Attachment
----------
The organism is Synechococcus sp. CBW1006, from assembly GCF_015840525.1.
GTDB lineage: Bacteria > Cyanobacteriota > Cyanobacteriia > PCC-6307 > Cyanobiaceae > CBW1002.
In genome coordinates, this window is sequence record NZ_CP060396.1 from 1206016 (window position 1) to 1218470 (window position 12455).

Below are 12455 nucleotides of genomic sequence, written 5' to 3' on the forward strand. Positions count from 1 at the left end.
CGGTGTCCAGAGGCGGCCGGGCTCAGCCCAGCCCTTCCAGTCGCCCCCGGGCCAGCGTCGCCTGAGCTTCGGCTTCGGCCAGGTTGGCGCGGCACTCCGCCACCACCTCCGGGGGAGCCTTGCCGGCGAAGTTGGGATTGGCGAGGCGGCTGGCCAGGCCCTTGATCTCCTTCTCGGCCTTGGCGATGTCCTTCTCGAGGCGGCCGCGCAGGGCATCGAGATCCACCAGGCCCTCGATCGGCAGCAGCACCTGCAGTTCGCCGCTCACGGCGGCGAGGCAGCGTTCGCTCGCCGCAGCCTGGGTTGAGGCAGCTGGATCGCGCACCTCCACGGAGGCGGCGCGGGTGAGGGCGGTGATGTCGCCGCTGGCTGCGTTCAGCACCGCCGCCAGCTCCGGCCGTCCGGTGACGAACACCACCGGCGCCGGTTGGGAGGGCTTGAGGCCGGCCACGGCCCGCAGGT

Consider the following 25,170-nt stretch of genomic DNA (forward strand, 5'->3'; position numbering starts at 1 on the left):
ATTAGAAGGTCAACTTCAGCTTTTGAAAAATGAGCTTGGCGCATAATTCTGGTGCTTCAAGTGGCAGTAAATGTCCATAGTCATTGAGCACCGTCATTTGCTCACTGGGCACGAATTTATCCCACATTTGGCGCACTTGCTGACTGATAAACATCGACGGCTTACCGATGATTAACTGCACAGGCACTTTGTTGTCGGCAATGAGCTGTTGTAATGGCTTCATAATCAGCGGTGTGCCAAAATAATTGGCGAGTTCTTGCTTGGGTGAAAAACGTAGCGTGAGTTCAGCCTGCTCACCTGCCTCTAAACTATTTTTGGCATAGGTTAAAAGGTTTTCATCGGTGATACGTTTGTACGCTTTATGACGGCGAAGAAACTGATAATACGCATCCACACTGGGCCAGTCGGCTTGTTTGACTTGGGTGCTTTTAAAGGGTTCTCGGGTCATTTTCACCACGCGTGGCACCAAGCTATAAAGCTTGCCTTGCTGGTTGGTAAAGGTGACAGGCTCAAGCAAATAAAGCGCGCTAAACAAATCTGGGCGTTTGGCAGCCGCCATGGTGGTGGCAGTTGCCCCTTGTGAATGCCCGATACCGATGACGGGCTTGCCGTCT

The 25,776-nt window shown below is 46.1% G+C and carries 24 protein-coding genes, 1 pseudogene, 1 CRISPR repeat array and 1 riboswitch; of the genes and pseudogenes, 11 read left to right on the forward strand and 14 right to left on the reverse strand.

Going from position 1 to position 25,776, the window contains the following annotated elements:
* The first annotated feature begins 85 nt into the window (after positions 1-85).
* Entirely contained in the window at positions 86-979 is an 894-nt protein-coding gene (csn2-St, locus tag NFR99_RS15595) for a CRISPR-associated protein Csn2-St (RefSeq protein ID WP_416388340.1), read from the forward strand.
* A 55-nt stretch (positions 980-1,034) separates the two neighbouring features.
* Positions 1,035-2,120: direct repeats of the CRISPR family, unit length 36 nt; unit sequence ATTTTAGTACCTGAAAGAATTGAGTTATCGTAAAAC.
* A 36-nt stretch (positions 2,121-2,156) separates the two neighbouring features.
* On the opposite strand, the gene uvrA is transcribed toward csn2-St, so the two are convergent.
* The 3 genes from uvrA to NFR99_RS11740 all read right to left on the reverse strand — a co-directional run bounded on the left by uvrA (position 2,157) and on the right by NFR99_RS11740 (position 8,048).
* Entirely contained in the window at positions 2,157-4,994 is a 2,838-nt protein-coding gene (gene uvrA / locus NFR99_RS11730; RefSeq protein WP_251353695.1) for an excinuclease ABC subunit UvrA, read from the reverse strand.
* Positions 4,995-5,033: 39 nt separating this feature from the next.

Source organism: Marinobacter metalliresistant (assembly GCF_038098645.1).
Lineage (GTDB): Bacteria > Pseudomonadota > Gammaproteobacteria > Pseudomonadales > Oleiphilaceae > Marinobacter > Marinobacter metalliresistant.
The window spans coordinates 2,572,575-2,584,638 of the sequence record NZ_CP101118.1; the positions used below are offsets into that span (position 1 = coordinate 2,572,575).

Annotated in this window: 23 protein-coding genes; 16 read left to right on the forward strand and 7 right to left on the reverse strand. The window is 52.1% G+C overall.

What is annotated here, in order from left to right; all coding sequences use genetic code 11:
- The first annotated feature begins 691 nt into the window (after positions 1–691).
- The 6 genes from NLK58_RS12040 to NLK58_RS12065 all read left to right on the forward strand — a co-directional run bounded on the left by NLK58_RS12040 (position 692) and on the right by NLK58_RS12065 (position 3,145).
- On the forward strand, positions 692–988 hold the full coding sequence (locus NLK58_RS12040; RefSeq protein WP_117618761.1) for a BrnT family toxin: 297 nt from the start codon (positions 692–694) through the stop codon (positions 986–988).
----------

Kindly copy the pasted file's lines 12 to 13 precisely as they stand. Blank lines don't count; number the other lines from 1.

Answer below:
* A 55-nt stretch (positions 980-1,034) separates the two neighbouring features.
* Positions 1,035-2,120: direct repeats of the CRISPR family, unit length 36 nt; unit sequence ATTTTAGTACCTGAAAGAATTGAGTTATCGTAAAAC.